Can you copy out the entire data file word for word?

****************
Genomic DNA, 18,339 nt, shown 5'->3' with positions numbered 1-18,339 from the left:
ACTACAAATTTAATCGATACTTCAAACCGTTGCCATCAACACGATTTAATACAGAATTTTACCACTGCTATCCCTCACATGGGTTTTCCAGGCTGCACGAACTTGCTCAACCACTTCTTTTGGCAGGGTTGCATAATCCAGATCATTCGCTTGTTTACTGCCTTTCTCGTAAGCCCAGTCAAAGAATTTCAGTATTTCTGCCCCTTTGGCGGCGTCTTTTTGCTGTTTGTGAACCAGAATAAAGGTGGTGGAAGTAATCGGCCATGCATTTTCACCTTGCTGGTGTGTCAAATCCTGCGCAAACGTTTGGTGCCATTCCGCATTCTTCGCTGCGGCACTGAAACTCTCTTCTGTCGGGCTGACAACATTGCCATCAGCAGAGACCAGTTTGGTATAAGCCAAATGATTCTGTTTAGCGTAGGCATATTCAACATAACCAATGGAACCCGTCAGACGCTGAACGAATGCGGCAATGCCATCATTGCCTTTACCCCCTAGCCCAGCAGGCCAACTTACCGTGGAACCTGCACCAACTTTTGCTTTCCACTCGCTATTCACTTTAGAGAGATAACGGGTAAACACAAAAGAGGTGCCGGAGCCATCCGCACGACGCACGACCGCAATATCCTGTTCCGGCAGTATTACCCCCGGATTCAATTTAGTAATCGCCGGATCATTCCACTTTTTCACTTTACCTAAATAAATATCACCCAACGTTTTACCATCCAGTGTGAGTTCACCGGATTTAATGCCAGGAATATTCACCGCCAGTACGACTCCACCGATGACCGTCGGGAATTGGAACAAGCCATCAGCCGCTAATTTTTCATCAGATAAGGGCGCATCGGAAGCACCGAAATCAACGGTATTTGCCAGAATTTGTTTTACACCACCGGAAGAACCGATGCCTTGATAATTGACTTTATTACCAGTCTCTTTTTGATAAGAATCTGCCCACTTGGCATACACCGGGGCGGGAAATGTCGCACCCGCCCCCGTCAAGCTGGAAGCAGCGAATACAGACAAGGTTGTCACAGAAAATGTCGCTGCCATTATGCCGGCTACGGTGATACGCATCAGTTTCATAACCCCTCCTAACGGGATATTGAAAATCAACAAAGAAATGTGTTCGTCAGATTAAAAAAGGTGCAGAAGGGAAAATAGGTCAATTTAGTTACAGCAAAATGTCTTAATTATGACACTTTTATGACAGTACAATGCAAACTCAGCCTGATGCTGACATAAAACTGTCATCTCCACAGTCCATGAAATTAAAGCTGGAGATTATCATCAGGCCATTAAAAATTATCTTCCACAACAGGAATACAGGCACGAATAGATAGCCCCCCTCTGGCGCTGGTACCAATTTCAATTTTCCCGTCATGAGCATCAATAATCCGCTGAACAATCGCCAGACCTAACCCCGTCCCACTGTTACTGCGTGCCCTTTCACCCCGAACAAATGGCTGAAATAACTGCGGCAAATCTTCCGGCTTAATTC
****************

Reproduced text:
Genomic DNA, 18,339 nt, shown 5'->3' with positions numbered 1-18,339 from the left:
ACTACAAATTTAATCGATACTTCAAACCGTTGCCATCAACACGATTTAATACAGAATTTTACCACTGCTATCCCTCACATGGGTTTTCCAGGCTGCACGAACTTGCTCAACCACTTCTTTTGGCAGGGTTGCATAATCCAGATCATTCGCTTGTTTACTGCCTTTCTCGTAAGCCCAGTCAAAGAATTTCAGTATTTCTGCCCCTTTGGCGGCGTCTTTTTGCTGTTTGTGAACCAGAATAAAGGTGGTGGAAGTAATCGGCCATGCATTTTCACCTTGCTGGTGTGTCAAATCCTGCGCAAACGTTTGGTGCCATTCCGCATTCTTCGCTGCGGCACTGAAACTCTCTTCTGTCGGGCTGACAACATTGCCATCAGCAGAGACCAGTTTGGTATAAGCCAAATGATTCTGTTTAGCGTAGGCATATTCAACATAACCAATGGAACCCGTCAGACGCTGAACGAATGCGGCAATGCCATCATTGCCTTTACCCCCTAGCCCAGCAGGCCAACTTACCGTGGAACCTGCACCAACTTTTGCTTTCCACTCGCTATTCACTTTAGAGAGATAACGGGTAAACACAAAAGAGGTGCCGGAGCCATCCGCACGACGCACGACCGCAATATCCTGTTCCGGCAGTATTACCCCCGGATTCAATTTAGTAATCGCCGGATCATTCCACTTTTTCACTTTACCTAAATAAATATCACCCAACGTTTTACCATCCAGTGTGAGTTCACCGGATTTAATGCCAGGAATATTCACCGCCAGTACGACTCCACCGATGACCGTCGGGAATTGGAACAAGCCATCAGCCGCTAATTTTTCATCAGATAAGGGCGCATCGGAAGCACCGAAATCAACGGTATTTGCCAGAATTTGTTTTACACCACCGGAAGAACCGATGCCTTGATAATTGACTTTATTACCAGTCTCTTTTTGATAAGAATCTGCCCACTTGGCATACACCGGGGCGGGAAATGTCGCACCCGCCCCCGTCAAGCTGGAAGCAGCGAATACAGACAAGGTTGTCACAGAAAATGTCGCTGCCATTATGCCGGCTACGGTGATACGCATCAGTTTCATAACCCCTCCTAACGGGATATTGAAAATCAACAAAGAAATGTGTTCGTCAGATTAAAAAAGGTGCAGAAGGGAAAATAGGTCAATTTAGTTACAGCAAAATGTCTTAATTATGACACTTTTATGACAGTACAATGCAAACTCAGCCTGATGCTGACATAAAACTGTCATCTCCACAGTCCATGAAATTAAAGCTGGAGATTATCATCAGGCCATTAAAAATTATCTTCCACAACAGGAATACAGGCACGAATAGATAGCCCCCCTCTGGCGCTGGTACCAATTTCAATTTTCCCGTCATGAGCATCAATAATCCGCTGAACAATCGCCAGACCTAACCCCGTCCCACTGTTACTGCGTGCCCTTTCACCCCGAACAAATGGCTGAAATAACTGCGGCAAATCTTCCGGCTTAATTC